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Coronavirus hits Ontario jail system

Diana Pereira, 680News and CityNews

Last Updated Mar 20, 2020 at 5:40 pm EST

The Toronto South Detention Centre. THE CANADIAN PRESS/Nathan Denette
Summary

The officer worked in several areas of the facility.

It's still not clear how many inmates may have had contact with the man in question.

Several officers with whom he had contact have been placed in self-isolation.

A correctional officer at Toronto South Detention Centre (TSDC) in Etobicoke has tested positive for COVID-19 and is being treated in hospital, multiple sources tell CityNews.

The male officer in his 40s had recently returned from Europe and reported to work before the 14-day isolation guidelines came into effect. Once the World Health Organization (WHO) recommended self isolation for all travellers, he did so on his own accord. The Ministry of the Solicitor General had not yet adopted that protocol.

The Solicitor General learned of the results of his test late Thursday. Since then, several other officers with whom he had contact have been placed in self-isolation. Several sources confirm his last shift at the jail was March 11 and say he was most recently working in the video courtroom — escorting and overseeing inmates making court appearances via video-link.

The officer worked in several other areas of the facility. While some inmates are currently in self-isolation in the institution’s infirmary, it’s still not clear how many inmates may have had contact with the man in question. This is the first confirmed case of COVID-19 in Ontario’s jails.

Sources tell CityNews that Toronto Public Health is expected to be at the institution Friday to conduct an investigation into the spread of the virus. TSDC is expected to be in lockdown for several days.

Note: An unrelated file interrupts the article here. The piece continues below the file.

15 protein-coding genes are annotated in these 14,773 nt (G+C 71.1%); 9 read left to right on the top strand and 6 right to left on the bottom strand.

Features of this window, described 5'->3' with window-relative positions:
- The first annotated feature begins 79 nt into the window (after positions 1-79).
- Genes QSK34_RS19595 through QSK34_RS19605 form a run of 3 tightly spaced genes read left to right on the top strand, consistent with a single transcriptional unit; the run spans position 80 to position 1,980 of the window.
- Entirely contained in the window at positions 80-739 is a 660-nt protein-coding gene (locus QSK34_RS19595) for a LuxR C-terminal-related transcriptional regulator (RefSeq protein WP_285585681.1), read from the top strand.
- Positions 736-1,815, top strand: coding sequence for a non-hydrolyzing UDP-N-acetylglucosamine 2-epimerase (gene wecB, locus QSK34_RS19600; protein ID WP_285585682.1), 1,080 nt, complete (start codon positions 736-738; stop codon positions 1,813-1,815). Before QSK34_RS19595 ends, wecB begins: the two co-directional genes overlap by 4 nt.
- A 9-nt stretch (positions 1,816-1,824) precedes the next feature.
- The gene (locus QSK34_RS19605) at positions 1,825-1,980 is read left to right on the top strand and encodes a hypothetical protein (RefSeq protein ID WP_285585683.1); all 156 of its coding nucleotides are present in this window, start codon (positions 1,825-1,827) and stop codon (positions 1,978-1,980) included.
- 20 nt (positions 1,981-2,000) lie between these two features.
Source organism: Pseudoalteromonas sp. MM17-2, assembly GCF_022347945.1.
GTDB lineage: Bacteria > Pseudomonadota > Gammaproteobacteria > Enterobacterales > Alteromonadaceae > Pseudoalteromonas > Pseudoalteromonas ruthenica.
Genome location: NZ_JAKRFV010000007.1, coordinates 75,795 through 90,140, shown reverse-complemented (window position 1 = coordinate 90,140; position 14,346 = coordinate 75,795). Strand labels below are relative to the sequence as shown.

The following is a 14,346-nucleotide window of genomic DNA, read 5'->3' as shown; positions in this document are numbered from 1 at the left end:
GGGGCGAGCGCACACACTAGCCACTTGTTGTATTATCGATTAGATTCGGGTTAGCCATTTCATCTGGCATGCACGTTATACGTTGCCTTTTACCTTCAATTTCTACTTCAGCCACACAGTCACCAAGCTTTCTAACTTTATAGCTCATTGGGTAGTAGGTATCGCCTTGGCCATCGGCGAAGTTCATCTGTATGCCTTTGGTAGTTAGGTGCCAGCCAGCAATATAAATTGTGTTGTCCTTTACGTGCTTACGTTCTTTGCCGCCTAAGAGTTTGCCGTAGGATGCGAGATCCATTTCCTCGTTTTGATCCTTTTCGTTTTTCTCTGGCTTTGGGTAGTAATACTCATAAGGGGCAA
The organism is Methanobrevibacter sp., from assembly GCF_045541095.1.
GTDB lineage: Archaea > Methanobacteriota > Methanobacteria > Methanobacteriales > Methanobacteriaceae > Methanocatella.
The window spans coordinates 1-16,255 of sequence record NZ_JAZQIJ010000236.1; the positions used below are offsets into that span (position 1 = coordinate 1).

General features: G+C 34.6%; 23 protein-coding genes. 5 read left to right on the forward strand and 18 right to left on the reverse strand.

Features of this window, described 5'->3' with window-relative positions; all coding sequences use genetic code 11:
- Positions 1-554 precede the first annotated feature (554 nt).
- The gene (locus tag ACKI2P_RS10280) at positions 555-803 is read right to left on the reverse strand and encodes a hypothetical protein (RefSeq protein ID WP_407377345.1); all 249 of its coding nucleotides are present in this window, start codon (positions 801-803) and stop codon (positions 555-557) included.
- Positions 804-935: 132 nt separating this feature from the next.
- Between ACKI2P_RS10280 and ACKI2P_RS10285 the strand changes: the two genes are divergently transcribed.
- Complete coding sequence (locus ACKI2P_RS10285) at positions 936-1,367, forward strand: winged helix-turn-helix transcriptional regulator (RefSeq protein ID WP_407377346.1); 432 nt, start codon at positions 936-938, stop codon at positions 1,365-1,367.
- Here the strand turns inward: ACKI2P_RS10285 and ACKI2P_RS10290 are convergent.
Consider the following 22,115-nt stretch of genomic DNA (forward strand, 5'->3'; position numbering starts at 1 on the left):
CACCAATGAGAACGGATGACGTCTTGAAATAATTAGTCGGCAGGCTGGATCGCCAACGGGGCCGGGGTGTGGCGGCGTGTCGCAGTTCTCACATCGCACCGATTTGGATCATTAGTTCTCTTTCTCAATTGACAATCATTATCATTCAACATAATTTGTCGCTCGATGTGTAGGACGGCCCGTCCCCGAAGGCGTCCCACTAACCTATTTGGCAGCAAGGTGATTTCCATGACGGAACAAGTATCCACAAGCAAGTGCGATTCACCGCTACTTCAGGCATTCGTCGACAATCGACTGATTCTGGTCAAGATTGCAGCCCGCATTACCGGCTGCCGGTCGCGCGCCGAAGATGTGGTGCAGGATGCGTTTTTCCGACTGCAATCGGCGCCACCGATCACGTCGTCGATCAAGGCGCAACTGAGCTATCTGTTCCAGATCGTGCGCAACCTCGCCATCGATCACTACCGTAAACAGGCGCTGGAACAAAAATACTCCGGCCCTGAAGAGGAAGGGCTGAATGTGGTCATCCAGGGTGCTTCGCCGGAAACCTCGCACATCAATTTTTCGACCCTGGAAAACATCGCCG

Up until earlier this week, correctional officers were expected to report for duty, regardless of travel history, unless they were symptomatic. A memo obtained by CityNews and issued on Thursday, appears to have changed those requirements for essential staff such as nurses and correctional officers — unless considered “critical to the operation of the institution.”

Later Friday, another memo was issued advising anybody who had travelled out of the country to immediately self-isolate, regardless of if they had symptoms.

To help contain the virus in the province’s jails, the Solicitor General unveiled several new measures Friday, including the potential early release of inmates near the end of their sentences if they were not convicted of violent crimes or crimes involving guns. This adds to the measures announced late last week — including increased cleaning and sanitization at jails, affording intermittent — or weekend inmates — temporary absence passes to reduce admissions to the facilities, and providing increased Personal Protective Equipment (PPE) for staff.

While inmate visits have stopped, inmates have continued to have access to meetings with legal counsel, and transfers from courts and other institutions have continued.

Jails are hotbeds for community transmission, with very little opportunity for social distancing. Although inmates remain behind locked doors, they are often paired with another inmate. Correctional officers and other staff have frequent close contact with prisoners, especially during searches and admissions, and then return to their homes and communities.

In a statement issued to CityNews, Kristy Denette, a spokesperson for the Ministry of the Solicitor General writes:

“Our thoughts are with the correctional officer and his family during this time.

Out of respect for the officer’s health privacy we will not be commenting directly on the officer’s health nor are we in a position to confirm any health related matters. The ministry has been in contact with the local public health unit in response to COVID-19 to ensure the continued health and wellbeing of our staff and those in our custody.”

Meanwhile, staff at South West Detention Centre near Windsor are dealing with a confirmed case of COVID-19 from a contractor who worked in the facility on March 12th and 13th.

He was ordered into self-isolation by the Chatham-Kent Public Health Unit on March 14th, after showing symptoms of COVID-19. On March 18th, after receiving his test results, he was confirmed positive.

According to a memo obtained by CityNews, the contractor had no inmate interaction, but may have interacted with several staff.

Staff are being advised to self-monitor and report any symptoms to their manager.

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